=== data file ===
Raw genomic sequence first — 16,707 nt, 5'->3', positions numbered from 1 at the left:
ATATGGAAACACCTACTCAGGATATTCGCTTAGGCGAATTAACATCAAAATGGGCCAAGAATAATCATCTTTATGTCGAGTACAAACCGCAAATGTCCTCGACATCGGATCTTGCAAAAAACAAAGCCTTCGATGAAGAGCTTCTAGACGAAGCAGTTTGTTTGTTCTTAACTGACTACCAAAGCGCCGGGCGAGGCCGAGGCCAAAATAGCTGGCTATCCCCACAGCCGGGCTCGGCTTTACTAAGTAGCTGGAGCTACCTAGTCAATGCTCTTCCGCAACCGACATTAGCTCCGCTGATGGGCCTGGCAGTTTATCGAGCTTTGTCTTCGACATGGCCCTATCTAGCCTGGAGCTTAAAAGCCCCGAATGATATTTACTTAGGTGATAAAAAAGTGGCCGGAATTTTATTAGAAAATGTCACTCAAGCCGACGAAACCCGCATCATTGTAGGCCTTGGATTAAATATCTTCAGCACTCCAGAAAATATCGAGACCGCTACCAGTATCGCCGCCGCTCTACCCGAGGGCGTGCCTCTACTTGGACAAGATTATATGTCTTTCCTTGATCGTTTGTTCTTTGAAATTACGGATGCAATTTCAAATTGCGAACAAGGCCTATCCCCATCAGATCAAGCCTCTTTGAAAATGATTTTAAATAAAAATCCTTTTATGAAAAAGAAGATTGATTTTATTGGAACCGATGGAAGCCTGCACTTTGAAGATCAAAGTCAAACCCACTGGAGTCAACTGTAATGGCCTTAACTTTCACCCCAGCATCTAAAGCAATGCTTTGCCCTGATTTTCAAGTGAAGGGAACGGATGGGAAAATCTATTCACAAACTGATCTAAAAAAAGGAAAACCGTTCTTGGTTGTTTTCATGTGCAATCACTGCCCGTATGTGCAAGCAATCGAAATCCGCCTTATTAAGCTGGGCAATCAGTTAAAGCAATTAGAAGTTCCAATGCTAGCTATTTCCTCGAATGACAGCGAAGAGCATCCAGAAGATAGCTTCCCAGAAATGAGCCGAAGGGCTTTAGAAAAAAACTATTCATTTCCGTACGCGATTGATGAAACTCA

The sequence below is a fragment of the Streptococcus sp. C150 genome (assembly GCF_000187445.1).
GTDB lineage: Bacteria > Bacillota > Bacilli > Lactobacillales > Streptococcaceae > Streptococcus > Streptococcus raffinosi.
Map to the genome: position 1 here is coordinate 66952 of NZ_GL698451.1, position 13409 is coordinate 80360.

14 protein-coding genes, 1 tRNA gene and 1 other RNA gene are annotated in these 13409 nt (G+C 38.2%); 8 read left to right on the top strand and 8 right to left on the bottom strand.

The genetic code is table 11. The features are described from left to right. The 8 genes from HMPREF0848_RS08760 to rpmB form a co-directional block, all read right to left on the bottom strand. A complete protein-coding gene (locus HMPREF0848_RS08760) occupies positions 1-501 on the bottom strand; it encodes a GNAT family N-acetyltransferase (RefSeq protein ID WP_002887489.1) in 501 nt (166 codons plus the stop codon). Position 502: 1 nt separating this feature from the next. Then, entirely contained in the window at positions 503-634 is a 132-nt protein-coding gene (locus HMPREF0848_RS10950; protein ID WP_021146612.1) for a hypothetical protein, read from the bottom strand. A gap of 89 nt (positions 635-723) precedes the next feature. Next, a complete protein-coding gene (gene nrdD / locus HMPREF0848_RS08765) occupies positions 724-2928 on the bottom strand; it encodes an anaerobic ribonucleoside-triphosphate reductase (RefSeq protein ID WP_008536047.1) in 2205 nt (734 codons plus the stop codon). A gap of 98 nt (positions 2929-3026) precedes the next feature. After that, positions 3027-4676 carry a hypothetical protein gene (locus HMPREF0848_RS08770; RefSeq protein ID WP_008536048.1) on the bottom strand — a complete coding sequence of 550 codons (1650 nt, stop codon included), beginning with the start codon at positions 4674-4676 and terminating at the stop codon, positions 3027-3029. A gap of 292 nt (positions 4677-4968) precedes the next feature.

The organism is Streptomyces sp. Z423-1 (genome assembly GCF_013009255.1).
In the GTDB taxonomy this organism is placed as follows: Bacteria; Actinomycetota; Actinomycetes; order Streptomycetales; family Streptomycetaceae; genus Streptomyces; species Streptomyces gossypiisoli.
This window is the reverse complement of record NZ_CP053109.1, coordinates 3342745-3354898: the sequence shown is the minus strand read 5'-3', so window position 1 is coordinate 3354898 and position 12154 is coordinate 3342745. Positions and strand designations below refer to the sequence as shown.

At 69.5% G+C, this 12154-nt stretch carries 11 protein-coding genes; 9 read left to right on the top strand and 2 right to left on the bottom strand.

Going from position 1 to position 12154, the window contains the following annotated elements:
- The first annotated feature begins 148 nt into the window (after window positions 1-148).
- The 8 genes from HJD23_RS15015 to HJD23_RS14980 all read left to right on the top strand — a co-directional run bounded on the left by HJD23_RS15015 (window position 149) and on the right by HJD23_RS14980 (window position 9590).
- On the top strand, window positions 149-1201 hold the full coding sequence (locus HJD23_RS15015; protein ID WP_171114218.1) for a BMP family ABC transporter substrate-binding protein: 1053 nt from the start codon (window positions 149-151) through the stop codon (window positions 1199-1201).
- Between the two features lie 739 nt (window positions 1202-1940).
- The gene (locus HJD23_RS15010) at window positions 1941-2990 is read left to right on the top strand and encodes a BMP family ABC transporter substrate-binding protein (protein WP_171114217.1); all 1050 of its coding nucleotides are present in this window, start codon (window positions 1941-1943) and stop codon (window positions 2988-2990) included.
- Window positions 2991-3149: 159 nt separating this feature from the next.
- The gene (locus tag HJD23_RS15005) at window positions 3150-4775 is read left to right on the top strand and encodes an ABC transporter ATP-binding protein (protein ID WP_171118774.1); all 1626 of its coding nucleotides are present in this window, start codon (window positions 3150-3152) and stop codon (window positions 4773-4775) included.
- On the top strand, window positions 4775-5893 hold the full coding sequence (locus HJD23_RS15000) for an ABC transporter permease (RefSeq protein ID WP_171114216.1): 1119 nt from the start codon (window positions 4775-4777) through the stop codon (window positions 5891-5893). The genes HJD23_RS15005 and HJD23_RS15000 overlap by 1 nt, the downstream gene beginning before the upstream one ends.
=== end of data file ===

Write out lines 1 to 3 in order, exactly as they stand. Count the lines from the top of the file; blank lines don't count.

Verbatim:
Raw genomic sequence first — 16,707 nt, 5'->3', positions numbered from 1 at the left:
ATATGGAAACACCTACTCAGGATATTCGCTTAGGCGAATTAACATCAAAATGGGCCAAGAATAATCATCTTTATGTCGAGTACAAACCGCAAATGTCCTCGACATCGGATCTTGCAAAAAACAAAGCCTTCGATGAAGAGCTTCTAGACGAAGCAGTTTGTTTGTTCTTAACTGACTACCAAAGCGCCGGGCGAGGCCGAGGCCAAAATAGCTGGCTATCCCCACAGCCGGGCTCGGCTTTACTAAGTAGCTGGAGCTACCTAGTCAATGCTCTTCCGCAACCGACATTAGCTCCGCTGATGGGCCTGGCAGTTTATCGAGCTTTGTCTTCGACATGGCCCTATCTAGCCTGGAGCTTAAAAGCCCCGAATGATATTTACTTAGGTGATAAAAAAGTGGCCGGAATTTTATTAGAAAATGTCACTCAAGCCGACGAAACCCGCATCATTGTAGGCCTTGGATTAAATATCTTCAGCACTCCAGAAAATATCGAGACCGCTACCAGTATCGCCGCCGCTCTACCCGAGGGCGTGCCTCTACTTGGACAAGATTATATGTCTTTCCTTGATCGTTTGTTCTTTGAAATTACGGATGCAATTTCAAATTGCGAACAAGGCCTATCCCCATCAGATCAAGCCTCTTTGAAAATGATTTTAAATAAAAATCCTTTTATGAAAAAGAAGATTGATTTTATTGGAACCGATGGAAGCCTGCACTTTGAAGATCAAAGTCAAACCCACTGGAGTCAACTGTAATGGCCTTAACTTTCACCCCAGCATCTAAAGCAATGCTTTGCCCTGATTTTCAAGTGAAGGGAACGGATGGGAAAATCTATTCACAAACTGATCTAAAAAAAGGAAAACCGTTCTTGGTTGTTTTCATGTGCAATCACTGCCCGTATGTGCAAGCAATCGAAATCCGCCTTATTAAGCTGGGCAATCAGTTAAAGCAATTAGAAGTTCCAATGCTAGCTATTTCCTCGAATGACAGCGAAGAGCATCCAGAAGATAGCTTCCCAGAAATGAGCCGAAGGGCTTTAGAAAAAAACTATTCATTTCCGTACGCGATTGATGAAACTCA

The sequence below is a fragment of the Streptococcus sp. C150 genome (assembly GCF_000187445.1).